Vaughan is set to miss his team's Ashes defence Down Under in November as he undergoes rehabilitation for the knee surgery, which has been troubling him since last year.
''There's no suggestion that Michael Vaughan's career is under major threat. The Ashes were always going to be a close call,'' Graveney told BBC five Live here.
His comments come after Vaughan was advised to have a slow rehabilitation to avoid any long-term damage to his troubled right knee and get him fit in time for the World Cup in March next year.
''Michael has been ruled out of the Ashes Test series and will be targeting a return to cricket early in 2007 with a view to being available for selection for the World Cup, a statement issued by the England and Wales Cricket Board (ECB) said yesterday.
Meanwhile, Vaughan's county club Yorkshire's chief executive Stewart Regan also echoed Graveney's views and insisted that the regular captain was strong enough to come out of the situation and return to the side.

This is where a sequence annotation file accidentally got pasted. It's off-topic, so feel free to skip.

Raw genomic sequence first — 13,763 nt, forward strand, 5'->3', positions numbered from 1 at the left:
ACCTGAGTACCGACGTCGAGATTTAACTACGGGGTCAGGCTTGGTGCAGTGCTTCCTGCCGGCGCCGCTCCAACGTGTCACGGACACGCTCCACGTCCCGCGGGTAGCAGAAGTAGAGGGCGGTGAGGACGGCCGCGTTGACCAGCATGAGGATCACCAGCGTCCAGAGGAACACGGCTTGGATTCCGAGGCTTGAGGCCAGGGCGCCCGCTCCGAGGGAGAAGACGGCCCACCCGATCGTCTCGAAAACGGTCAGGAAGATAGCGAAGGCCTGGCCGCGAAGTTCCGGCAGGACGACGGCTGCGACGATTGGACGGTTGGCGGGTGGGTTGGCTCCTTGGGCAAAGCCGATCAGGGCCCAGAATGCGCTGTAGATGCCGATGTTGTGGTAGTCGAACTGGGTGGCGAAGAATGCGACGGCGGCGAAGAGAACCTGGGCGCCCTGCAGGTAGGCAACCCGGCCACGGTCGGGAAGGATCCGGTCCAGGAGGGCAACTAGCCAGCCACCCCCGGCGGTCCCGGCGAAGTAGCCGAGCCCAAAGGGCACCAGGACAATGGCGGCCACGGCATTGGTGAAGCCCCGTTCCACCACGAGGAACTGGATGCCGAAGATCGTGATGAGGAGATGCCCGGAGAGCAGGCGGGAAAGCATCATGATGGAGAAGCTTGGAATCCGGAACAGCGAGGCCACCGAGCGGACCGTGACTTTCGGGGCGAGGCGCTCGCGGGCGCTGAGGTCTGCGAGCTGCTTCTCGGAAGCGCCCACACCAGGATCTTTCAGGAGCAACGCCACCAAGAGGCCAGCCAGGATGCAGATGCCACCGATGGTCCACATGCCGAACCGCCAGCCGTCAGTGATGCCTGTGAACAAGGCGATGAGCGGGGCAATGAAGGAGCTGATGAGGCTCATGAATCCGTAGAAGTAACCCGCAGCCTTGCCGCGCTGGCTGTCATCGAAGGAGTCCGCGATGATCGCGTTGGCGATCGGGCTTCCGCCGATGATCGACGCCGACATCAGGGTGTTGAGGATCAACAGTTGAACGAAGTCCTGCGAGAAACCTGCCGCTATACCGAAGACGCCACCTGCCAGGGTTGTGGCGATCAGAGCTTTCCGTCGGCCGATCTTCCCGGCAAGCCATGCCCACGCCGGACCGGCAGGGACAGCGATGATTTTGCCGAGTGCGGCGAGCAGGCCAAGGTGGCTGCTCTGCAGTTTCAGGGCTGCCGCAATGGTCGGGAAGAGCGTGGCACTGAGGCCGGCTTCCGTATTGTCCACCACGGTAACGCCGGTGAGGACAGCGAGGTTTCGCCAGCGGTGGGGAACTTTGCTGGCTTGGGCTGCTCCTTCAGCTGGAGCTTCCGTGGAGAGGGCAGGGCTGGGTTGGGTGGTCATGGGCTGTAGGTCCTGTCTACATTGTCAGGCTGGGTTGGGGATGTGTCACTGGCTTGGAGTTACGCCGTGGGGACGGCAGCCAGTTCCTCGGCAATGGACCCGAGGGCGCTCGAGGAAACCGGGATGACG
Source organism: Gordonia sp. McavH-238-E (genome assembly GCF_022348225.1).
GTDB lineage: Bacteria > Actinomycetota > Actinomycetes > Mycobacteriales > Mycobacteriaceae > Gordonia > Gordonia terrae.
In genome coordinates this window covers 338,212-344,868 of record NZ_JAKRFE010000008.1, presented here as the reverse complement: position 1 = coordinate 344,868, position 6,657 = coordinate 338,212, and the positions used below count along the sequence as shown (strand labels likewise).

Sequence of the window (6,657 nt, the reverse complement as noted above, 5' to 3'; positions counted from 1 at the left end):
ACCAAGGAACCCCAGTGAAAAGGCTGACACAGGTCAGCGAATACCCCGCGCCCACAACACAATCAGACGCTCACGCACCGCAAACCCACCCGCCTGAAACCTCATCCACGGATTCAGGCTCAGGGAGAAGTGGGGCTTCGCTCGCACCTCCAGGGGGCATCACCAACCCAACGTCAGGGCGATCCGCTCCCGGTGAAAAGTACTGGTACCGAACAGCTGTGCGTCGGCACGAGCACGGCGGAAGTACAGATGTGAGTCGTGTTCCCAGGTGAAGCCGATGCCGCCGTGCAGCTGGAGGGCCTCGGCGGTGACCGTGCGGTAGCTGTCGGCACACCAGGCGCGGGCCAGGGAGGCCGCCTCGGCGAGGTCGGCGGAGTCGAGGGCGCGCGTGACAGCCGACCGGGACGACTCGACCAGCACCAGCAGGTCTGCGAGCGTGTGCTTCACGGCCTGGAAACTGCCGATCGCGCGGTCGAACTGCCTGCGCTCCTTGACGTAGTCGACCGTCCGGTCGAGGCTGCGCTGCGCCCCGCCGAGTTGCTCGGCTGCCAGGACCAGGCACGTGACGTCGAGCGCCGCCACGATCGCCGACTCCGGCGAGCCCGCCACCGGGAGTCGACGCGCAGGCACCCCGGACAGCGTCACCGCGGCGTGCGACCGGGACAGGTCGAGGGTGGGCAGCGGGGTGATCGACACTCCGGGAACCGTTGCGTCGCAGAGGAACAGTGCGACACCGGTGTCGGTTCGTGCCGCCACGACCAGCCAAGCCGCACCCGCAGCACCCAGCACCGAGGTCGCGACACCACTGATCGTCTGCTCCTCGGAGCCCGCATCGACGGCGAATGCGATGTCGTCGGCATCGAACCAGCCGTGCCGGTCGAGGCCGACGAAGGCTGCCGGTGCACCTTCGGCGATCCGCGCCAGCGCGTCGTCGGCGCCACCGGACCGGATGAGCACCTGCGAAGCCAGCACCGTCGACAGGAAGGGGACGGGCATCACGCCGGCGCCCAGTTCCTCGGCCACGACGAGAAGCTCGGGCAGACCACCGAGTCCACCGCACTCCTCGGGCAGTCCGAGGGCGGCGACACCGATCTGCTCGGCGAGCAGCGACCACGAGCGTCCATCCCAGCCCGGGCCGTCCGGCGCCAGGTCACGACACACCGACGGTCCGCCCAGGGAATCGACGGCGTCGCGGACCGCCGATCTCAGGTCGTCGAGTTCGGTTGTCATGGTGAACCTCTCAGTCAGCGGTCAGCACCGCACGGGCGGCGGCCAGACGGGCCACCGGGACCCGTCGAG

''He's in a very positive state of mind and has talked about starting his training in two or three months time,'' Regan told BBC.
''I think he'll use the next few months to get himself really fit and we look forward to welcoming him back for Yorkshire next season,'' he added.
Regan, however, admitted that the injury to the batsman has turned out to be worse than expected initially but expressed confidence that Vaughan would not take as long as is being suggested to recover from it.
''There's always going to be speculation whenever a high-profile sportsman undertakes an operation like this. But the surgery has revealed an injury which is worse than was anticipated and fortunately that's now been put right,'' he said.